COMPUTER Apeks Quantum
I went diving in the Red Sea. So what you say. I dived with two standard 12 litre tanks twinned as independents, as a lot of people choose to do nowadays. I used air in one tank and nitrox 36 in the other.
ÂÂÂÂ Why Because I could dive to 50m on the air but, once I got back within its operating depth range (say 30m), I swapped over to the nitrox 36 to speed my decompression.
ÂÂÂÂ How did I monitor that I used a new Apeks Quantum two-mix dive computer.
ÂÂÂÂ Suddenly deep dives over the lower tongues of the reefs at the Brothers, Daedelus and the Elphinstone were not so challenging, and once I had sucked the nitrox 36 down to 30 bar I could always swap back to the air (nitrox 21) and toggle back to it on the Quantum to extend my dive time further.
ÂÂÂÂ That came in useful when the oceanic whitetip shark turned up in the shallows just as I was about to climb back on board the liveaboard. Thank goodness I still had a couple of frames of film left in my camera. The Quantum tracked my decompression status all the way.
ÂÂÂÂ It has a particularly clear-to-read, self-illuminating display, very much in line with the Cressi Archimede which, I bet, comes from the same factory somewhere in Japan. It has time, dive, dive-planning, logbook, dive-profile, PC-download and time-setting modes. These are easily understood and set with the aid of three buttons: one for mode, one for detail and one for adjustment. You can switch between imperial and metric measurements.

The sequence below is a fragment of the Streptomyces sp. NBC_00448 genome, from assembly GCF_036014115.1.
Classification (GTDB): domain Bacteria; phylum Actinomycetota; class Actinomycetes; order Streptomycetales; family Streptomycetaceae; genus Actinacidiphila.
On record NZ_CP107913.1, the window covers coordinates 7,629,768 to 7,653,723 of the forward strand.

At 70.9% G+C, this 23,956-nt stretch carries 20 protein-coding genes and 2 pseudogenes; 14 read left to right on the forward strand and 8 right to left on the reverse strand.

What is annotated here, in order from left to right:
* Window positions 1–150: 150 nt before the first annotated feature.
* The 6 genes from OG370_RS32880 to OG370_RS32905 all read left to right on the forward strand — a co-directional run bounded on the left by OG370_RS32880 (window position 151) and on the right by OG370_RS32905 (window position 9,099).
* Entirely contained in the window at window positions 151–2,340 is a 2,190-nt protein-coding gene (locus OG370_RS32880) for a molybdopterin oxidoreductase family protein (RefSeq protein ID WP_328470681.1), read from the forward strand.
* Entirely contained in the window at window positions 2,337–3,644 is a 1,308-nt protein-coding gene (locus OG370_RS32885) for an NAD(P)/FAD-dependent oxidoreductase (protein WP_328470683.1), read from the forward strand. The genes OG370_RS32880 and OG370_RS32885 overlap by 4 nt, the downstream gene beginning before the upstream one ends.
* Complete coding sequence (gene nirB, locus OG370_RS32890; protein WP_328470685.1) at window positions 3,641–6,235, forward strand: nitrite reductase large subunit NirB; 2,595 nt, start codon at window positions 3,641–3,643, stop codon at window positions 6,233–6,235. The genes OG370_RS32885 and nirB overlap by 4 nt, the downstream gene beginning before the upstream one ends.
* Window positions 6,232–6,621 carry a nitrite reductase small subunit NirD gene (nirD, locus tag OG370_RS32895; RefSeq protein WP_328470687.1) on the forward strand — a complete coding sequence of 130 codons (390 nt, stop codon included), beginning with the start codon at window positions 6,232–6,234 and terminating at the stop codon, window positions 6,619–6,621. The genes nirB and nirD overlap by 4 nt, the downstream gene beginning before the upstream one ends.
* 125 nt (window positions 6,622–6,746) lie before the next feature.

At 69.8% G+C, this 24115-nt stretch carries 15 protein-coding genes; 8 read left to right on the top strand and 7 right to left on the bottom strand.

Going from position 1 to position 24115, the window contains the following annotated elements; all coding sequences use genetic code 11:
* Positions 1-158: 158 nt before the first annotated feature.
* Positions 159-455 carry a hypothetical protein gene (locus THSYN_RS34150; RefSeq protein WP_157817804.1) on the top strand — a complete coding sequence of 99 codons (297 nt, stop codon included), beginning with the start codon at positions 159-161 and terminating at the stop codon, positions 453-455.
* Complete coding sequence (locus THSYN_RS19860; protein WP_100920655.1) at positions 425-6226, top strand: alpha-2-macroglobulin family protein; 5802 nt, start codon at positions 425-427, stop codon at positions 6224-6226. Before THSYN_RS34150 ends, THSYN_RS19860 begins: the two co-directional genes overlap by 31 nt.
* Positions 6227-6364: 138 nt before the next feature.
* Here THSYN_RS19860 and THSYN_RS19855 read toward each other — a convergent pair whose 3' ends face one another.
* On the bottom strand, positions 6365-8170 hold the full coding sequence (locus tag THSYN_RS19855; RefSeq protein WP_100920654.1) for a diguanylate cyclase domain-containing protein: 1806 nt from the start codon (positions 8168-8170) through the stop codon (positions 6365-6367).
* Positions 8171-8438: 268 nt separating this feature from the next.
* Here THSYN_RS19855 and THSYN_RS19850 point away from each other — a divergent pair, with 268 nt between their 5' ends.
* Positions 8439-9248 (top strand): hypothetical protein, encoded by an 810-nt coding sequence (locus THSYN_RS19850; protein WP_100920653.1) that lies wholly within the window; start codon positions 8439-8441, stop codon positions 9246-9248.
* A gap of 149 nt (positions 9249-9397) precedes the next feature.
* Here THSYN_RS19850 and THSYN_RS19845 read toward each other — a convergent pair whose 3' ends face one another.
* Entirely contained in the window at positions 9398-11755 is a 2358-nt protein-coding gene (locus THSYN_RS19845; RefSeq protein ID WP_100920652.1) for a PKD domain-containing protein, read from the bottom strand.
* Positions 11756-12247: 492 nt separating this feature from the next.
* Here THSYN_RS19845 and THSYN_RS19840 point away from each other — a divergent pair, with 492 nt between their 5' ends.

ÂÂÂÂ In dive mode you can set up to two nitrox mixes, and any that are not set to air revert to worst-case-scenario (99% O2, 79% N) at midnight each night. This means that you must set your computer for the nitrox mix you use each day at least. You should be doing this anyway immediately before each dive after analysing the gas in your tank. Or you can of course leave the computer set permanently to Air.
ÂÂÂÂ You can only use a set ppO2 of 1.4 on mix No 1 and 1.6 bar on mix No 2. The Quantum will not allow you to switch to a richer mix setting if you are beyond the maximum operating depth at 1.6 bar ppO2 for that particular mix.
ÂÂÂÂ You can also choose to set it with one of three personal safety factors and dive profiling taking waypoints every 15 or 30 seconds, and calibrate it for either sea or fresh water.
ÂÂÂÂ So what of its algorithm, that all-important mathematical calculation that tries to second-guess how much nitrogen you have actually absorbed Im told its a 12-tissue model Swiss algorithm modified by Randy Bohrer. All I can tell you is that it sat alongside a well-thought-of Suunto Vytec on my wrist for a weeks diving, with both set at the minimum personal safety-factor, and the remaining no-stop time and stops demanded by the Apeks Quantum seemed to be almost exactly in step with the Suuntos.
ÂÂÂÂ The Quantum has a particularly easy-to-understand ascent-rate indicator which ties into an ascent-rate variable between 16, 12 and 8m/min. It has the usual oxygen-limiting-fraction display, which I rarely saw get far from the starting blocks. Other audible warnings are supplemented by a flashing display if you exceed any of the parameters of diving thought to be safe limits.
ÂÂÂÂ You can also use the instrument as a straight depth-gauge and timer (with electronic recording) in Gauge mode.
ÂÂÂÂ In line with most computers now, this Apeks model includes a voluntary safety stop between 6 and 3m. In this case the countdown is in minutes and seconds, which enables you to see how quickly the time actually passes. And the strap is long enough for use with a drysuit.
Im not sure that the computer interface and software is available yet, but at only £249 the Apeks Quantum is remarkably inexpensive for a mix-switching nitrox computer, and it uses a common user-replaceable 3V lithium coin-cell battery too. As so often, the Japanese have come up with a winner.
  • Apeks Marine Equipment 01254 692200,

  • Divernet
    The Apeks Quantum has a particularly clear-to-read self-illuminating display
    + Easy-to-read display
    +Option to switch nitrox mixes during the dive